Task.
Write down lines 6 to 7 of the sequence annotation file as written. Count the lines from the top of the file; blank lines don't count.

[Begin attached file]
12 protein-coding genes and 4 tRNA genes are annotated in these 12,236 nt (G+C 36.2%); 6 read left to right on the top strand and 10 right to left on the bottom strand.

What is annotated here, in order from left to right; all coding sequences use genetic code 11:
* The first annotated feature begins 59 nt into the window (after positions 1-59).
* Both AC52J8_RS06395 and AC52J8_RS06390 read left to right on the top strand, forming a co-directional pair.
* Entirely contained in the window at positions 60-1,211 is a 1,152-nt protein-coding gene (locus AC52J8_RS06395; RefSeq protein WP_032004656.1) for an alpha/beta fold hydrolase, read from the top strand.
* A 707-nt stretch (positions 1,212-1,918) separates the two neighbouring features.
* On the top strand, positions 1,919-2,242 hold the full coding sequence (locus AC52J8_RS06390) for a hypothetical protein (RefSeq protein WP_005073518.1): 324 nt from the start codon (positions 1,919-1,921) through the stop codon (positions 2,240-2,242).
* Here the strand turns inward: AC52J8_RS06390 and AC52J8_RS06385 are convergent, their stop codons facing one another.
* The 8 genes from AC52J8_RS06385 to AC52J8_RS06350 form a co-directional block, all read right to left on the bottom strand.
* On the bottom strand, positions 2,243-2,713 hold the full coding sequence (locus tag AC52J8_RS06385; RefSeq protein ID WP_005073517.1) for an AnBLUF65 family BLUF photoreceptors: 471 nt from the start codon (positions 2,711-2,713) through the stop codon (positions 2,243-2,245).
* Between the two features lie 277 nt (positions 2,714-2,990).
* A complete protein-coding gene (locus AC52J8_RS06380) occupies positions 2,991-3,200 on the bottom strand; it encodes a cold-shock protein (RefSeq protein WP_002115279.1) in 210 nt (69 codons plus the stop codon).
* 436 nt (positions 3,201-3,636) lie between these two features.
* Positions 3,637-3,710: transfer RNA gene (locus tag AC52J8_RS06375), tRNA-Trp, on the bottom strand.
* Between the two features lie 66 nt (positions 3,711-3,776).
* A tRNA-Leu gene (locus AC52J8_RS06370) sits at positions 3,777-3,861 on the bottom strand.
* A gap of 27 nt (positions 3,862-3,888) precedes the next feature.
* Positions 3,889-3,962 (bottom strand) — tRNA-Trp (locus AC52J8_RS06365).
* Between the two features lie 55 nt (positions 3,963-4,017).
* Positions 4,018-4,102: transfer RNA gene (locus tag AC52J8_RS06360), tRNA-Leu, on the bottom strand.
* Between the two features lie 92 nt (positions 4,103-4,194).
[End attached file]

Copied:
* A 707-nt stretch (positions 1,212-1,918) separates the two neighbouring features.
* On the top strand, positions 1,919-2,242 hold the full coding sequence (locus AC52J8_RS06390) for a hypothetical protein (RefSeq protein WP_005073518.1): 324 nt from the start codon (positions 1,919-1,921) through the stop codon (positions 2,240-2,242).